29.12.2012 - 29.12.2012 22 °C
My desire to stay off the Interstates led to such an extreme outcome that I started to fear that the cheapest car in America would be shaken to bits. But I get ahead of myself. My route out of Phoenix took me to the end of van Buren. The area around 3000 East is said to be a bit sketchy: all I know is that the handful of people I encountered while I was poking about looking at old motels all greeted me nicely. This particular piece of van Buren is also of considerable legal significance: a fellow called Ernesto Miranda was wandering down here when he was arrested and charged with rape. The Supreme Court held that the police had an obligation to advise the fellow he had rights to silence and to an attorney - something we all see done routinely now in US cop shows.
As I'd been driving around, I'd seen an old disused foodcart for an outfit called Bill Johnson's Big Apple. I knew they had restaurants but had gained the impression they had all closed down: not so.
It took me a while to click, but I eventually noticed that the staff were all "armed"
I had to go in: I was presented with a huge mound of hashbrowns, corn hash and eggs: the hashbrown was a revelation! Just grated potato cooked on a griddle so it has a nice crunchy exterior and the internal is light and fluffy.
The route took me down through Tempe and then along to an older part of town called Mesa. You can get an idea of the age of things from this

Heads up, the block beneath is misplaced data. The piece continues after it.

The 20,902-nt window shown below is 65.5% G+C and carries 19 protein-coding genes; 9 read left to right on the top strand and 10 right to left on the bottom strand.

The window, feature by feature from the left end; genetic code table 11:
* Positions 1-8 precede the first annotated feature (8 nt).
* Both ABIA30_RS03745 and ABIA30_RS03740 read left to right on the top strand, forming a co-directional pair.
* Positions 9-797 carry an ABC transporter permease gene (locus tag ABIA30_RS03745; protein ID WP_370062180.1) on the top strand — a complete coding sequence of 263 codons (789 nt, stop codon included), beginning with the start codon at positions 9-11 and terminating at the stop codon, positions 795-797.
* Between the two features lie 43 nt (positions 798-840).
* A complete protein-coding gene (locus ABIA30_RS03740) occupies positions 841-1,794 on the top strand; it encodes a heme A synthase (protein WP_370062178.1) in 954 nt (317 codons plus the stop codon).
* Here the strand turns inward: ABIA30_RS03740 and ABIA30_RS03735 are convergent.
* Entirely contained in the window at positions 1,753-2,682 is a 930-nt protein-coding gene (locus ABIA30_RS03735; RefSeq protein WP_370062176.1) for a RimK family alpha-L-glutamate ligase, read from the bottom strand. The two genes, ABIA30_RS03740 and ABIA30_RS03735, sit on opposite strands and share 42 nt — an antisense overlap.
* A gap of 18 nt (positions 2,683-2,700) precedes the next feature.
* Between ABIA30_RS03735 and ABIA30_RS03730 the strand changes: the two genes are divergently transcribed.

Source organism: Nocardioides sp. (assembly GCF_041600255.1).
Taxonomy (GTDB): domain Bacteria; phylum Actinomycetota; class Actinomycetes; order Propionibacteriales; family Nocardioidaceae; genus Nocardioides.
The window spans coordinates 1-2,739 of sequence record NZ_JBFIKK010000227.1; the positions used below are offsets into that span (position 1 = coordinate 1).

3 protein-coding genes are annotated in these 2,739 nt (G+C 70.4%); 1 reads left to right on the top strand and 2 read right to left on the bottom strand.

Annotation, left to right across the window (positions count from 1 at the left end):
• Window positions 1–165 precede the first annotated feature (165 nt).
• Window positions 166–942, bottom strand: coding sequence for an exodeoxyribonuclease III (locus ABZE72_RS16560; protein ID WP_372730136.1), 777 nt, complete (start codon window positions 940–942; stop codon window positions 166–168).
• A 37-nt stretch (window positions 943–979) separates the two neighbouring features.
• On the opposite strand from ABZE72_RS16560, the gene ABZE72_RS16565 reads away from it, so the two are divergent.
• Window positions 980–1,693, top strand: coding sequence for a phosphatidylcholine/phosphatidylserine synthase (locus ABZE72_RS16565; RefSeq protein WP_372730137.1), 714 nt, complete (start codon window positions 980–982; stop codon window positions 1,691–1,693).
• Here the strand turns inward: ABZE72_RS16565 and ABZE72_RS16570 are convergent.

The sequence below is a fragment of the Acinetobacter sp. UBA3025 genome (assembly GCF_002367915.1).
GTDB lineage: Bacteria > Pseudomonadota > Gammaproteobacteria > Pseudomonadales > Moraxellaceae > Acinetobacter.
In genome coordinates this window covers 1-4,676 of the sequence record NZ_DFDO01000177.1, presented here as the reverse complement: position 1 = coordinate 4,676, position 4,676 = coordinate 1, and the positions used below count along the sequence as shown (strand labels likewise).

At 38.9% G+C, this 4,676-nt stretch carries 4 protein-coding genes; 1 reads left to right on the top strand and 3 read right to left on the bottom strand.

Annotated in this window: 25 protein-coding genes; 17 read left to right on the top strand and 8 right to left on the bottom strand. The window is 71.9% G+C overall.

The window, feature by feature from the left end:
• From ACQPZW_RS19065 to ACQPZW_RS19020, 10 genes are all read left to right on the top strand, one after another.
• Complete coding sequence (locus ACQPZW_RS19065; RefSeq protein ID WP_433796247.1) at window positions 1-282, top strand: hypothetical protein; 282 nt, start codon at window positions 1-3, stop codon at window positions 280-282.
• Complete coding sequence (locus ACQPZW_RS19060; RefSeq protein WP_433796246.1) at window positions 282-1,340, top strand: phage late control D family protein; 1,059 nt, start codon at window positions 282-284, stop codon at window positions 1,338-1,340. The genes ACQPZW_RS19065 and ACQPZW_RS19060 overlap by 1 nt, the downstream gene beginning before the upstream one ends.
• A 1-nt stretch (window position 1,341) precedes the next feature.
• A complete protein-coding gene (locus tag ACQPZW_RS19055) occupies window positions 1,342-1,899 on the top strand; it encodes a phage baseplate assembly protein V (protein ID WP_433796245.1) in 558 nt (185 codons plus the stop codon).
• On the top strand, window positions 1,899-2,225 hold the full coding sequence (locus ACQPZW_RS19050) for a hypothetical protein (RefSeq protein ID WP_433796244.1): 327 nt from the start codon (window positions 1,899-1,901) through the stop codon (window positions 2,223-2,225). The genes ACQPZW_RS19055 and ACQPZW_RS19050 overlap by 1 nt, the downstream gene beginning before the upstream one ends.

Not everything was that old - there was a very nice shiny arts centre, right in the middle of town. Now, I took a lot of pictures of motel signs, but won't trouble the world with them, but there is one I want to make special mention of.
The owners of the Buckhorn Baths Motel obviously wanted theirs to be a motel which gave more: in addition to the thermal baths (segregated by gender), they had a wildlife exhibit, sorry, Wildlife Museum. In a motel. I couldn't really get in a good place to get a good view inside - this is all I saw
The motel was actually operating until recently, but the owner (who I think was 92) died and the family hasn't decided how to proceed. It seemed appropriate that I looked across the road and saw this
Finally, I was out of town. I went past part of the Superstition mountain.
I was pursuing something called the Apache trail, a road set up a hundred years ago to carry materials into the Roosevelt dam project and following traditional Apache pathways. For a while, it was just a normal sealed road. Then it was an unsealed road - I knew that, but had been told it had a firm surface. Maybe, but a horribly corrugated one - so my poor wee car was juddered mercilessly for 30 odd miles. At least he handled the task better than the truck in front: it bounced right off the road into the ditch.
But it was a wonderful drive, although it was nearly dark when I got to the dam. Here's how the journey unfolded
The road itself wasn't all that photogenic, but here are a couple of shots
It's in there somewhere
As for the dam
And on the other side
I was a bit worried about how long it was going to take me to get out again: if the road on to the next sizeable town was like the one I'd been on, ages. Luckily, no, a nice normal road
Made me wonder why they took the hard way to get what they needed into the dam.